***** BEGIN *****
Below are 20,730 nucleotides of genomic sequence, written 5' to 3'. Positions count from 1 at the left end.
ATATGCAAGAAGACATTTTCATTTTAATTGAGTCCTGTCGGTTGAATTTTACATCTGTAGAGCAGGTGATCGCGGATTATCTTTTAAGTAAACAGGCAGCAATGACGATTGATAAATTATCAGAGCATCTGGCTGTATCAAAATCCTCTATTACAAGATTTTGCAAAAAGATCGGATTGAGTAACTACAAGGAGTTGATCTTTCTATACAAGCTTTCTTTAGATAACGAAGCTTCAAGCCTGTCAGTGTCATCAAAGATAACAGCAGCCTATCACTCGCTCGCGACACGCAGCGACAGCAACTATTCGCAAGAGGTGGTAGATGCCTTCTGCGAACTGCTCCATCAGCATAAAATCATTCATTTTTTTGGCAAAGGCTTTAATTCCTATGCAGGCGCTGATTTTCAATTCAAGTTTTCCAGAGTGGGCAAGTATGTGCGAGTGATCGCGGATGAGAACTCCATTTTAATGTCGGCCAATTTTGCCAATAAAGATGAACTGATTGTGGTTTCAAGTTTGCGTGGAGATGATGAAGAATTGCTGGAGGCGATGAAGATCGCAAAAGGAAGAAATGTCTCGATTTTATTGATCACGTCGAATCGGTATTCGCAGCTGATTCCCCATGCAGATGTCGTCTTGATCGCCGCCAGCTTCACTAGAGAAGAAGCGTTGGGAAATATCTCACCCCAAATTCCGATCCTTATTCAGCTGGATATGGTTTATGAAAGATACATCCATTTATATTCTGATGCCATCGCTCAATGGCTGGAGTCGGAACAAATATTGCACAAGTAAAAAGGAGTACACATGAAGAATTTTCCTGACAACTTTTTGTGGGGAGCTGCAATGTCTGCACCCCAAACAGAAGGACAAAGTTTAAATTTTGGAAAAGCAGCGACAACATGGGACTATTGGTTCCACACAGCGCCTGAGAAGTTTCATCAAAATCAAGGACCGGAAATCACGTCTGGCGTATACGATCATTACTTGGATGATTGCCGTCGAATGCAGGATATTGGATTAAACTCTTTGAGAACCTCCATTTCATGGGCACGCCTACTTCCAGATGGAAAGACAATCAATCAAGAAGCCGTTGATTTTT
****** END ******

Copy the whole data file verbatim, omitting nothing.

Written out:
Below are 20,730 nucleotides of genomic sequence, written 5' to 3'. Positions count from 1 at the left end.
ATATGCAAGAAGACATTTTCATTTTAATTGAGTCCTGTCGGTTGAATTTTACATCTGTAGAGCAGGTGATCGCGGATTATCTTTTAAGTAAACAGGCAGCAATGACGATTGATAAATTATCAGAGCATCTGGCTGTATCAAAATCCTCTATTACAAGATTTTGCAAAAAGATCGGATTGAGTAACTACAAGGAGTTGATCTTTCTATACAAGCTTTCTTTAGATAACGAAGCTTCAAGCCTGTCAGTGTCATCAAAGATAACAGCAGCCTATCACTCGCTCGCGACACGCAGCGACAGCAACTATTCGCAAGAGGTGGTAGATGCCTTCTGCGAACTGCTCCATCAGCATAAAATCATTCATTTTTTTGGCAAAGGCTTTAATTCCTATGCAGGCGCTGATTTTCAATTCAAGTTTTCCAGAGTGGGCAAGTATGTGCGAGTGATCGCGGATGAGAACTCCATTTTAATGTCGGCCAATTTTGCCAATAAAGATGAACTGATTGTGGTTTCAAGTTTGCGTGGAGATGATGAAGAATTGCTGGAGGCGATGAAGATCGCAAAAGGAAGAAATGTCTCGATTTTATTGATCACGTCGAATCGGTATTCGCAGCTGATTCCCCATGCAGATGTCGTCTTGATCGCCGCCAGCTTCACTAGAGAAGAAGCGTTGGGAAATATCTCACCCCAAATTCCGATCCTTATTCAGCTGGATATGGTTTATGAAAGATACATCCATTTATATTCTGATGCCATCGCTCAATGGCTGGAGTCGGAACAAATATTGCACAAGTAAAAAGGAGTACACATGAAGAATTTTCCTGACAACTTTTTGTGGGGAGCTGCAATGTCTGCACCCCAAACAGAAGGACAAAGTTTAAATTTTGGAAAAGCAGCGACAACATGGGACTATTGGTTCCACACAGCGCCTGAGAAGTTTCATCAAAATCAAGGACCGGAAATCACGTCTGGCGTATACGATCATTACTTGGATGATTGCCGTCGAATGCAGGATATTGGATTAAACTCTTTGAGAACCTCCATTTCATGGGCACGCCTACTTCCAGATGGAAAGACAATCAATCAAGAAGCCGTTGATTTTT